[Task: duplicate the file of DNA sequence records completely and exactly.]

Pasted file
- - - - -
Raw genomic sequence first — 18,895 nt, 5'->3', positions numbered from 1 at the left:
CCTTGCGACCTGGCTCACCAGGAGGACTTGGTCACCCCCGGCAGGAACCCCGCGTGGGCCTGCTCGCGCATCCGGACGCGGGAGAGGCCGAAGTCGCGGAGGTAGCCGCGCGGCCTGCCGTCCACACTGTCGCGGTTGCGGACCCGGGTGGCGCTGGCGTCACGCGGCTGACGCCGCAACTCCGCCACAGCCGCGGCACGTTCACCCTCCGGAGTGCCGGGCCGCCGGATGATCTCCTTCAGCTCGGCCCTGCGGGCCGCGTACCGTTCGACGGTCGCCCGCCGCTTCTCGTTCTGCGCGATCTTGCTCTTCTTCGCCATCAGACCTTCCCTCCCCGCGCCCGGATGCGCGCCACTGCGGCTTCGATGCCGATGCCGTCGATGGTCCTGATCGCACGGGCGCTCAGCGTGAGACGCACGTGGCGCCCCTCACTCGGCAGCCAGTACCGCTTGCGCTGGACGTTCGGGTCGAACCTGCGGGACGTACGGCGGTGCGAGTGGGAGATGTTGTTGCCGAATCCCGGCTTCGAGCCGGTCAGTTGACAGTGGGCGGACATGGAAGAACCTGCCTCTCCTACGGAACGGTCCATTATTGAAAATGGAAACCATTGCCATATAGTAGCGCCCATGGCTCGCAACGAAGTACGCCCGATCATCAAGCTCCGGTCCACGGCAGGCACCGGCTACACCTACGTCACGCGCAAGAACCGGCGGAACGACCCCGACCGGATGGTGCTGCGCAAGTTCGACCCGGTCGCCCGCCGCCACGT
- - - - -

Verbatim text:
Raw genomic sequence first — 18,895 nt, 5'->3', positions numbered from 1 at the left:
CCTTGCGACCTGGCTCACCAGGAGGACTTGGTCACCCCCGGCAGGAACCCCGCGTGGGCCTGCTCGCGCATCCGGACGCGGGAGAGGCCGAAGTCGCGGAGGTAGCCGCGCGGCCTGCCGTCCACACTGTCGCGGTTGCGGACCCGGGTGGCGCTGGCGTCACGCGGCTGACGCCGCAACTCCGCCACAGCCGCGGCACGTTCACCCTCCGGAGTGCCGGGCCGCCGGATGATCTCCTTCAGCTCGGCCCTGCGGGCCGCGTACCGTTCGACGGTCGCCCGCCGCTTCTCGTTCTGCGCGATCTTGCTCTTCTTCGCCATCAGACCTTCCCTCCCCGCGCCCGGATGCGCGCCACTGCGGCTTCGATGCCGATGCCGTCGATGGTCCTGATCGCACGGGCGCTCAGCGTGAGACGCACGTGGCGCCCCTCACTCGGCAGCCAGTACCGCTTGCGCTGGACGTTCGGGTCGAACCTGCGGGACGTACGGCGGTGCGAGTGGGAGATGTTGTTGCCGAATCCCGGCTTCGAGCCGGTCAGTTGACAGTGGGCGGACATGGAAGAACCTGCCTCTCCTACGGAACGGTCCATTATTGAAAATGGAAACCATTGCCATATAGTAGCGCCCATGGCTCGCAACGAAGTACGCCCGATCATCAAGCTCCGGTCCACGGCAGGCACCGGCTACACCTACGTCACGCGCAAGAACCGGCGGAACGACCCCGACCGGATGGTGCTGCGCAAGTTCGACCCGGTCGCCCGCCGCCACGT